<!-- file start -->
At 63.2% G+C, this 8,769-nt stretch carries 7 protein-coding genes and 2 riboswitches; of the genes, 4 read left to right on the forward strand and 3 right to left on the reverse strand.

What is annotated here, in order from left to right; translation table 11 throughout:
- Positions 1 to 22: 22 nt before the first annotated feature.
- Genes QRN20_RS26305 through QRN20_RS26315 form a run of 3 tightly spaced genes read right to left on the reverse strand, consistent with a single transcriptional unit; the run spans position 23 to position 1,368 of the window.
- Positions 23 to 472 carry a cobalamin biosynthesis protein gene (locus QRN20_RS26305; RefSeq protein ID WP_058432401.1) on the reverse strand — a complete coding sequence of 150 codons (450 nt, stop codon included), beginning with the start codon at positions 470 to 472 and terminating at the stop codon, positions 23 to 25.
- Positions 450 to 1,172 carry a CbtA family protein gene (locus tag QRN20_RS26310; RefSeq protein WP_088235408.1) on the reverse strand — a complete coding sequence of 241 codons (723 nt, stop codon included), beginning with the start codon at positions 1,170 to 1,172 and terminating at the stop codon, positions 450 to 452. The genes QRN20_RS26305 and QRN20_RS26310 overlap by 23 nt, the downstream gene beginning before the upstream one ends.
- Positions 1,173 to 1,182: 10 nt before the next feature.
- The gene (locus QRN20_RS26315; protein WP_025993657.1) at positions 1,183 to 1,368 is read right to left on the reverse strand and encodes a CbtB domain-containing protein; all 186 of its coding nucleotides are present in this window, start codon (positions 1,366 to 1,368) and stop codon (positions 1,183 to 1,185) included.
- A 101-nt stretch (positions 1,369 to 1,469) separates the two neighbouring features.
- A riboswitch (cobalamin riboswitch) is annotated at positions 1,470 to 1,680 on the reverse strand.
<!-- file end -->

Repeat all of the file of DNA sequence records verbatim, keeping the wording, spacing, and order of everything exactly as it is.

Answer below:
At 63.2% G+C, this 8,769-nt stretch carries 7 protein-coding genes and 2 riboswitches; of the genes, 4 read left to right on the forward strand and 3 right to left on the reverse strand.

What is annotated here, in order from left to right; translation table 11 throughout:
- Positions 1 to 22: 22 nt before the first annotated feature.
- Genes QRN20_RS26305 through QRN20_RS26315 form a run of 3 tightly spaced genes read right to left on the reverse strand, consistent with a single transcriptional unit; the run spans position 23 to position 1,368 of the window.
- Positions 23 to 472 carry a cobalamin biosynthesis protein gene (locus QRN20_RS26305; RefSeq protein ID WP_058432401.1) on the reverse strand — a complete coding sequence of 150 codons (450 nt, stop codon included), beginning with the start codon at positions 470 to 472 and terminating at the stop codon, positions 23 to 25.
- Positions 450 to 1,172 carry a CbtA family protein gene (locus tag QRN20_RS26310; RefSeq protein WP_088235408.1) on the reverse strand — a complete coding sequence of 241 codons (723 nt, stop codon included), beginning with the start codon at positions 1,170 to 1,172 and terminating at the stop codon, positions 450 to 452. The genes QRN20_RS26305 and QRN20_RS26310 overlap by 23 nt, the downstream gene beginning before the upstream one ends.
- Positions 1,173 to 1,182: 10 nt before the next feature.
- The gene (locus QRN20_RS26315; protein WP_025993657.1) at positions 1,183 to 1,368 is read right to left on the reverse strand and encodes a CbtB domain-containing protein; all 186 of its coding nucleotides are present in this window, start codon (positions 1,366 to 1,368) and stop codon (positions 1,183 to 1,185) included.
- A 101-nt stretch (positions 1,369 to 1,469) separates the two neighbouring features.
- A riboswitch (cobalamin riboswitch) is annotated at positions 1,470 to 1,680 on the reverse strand.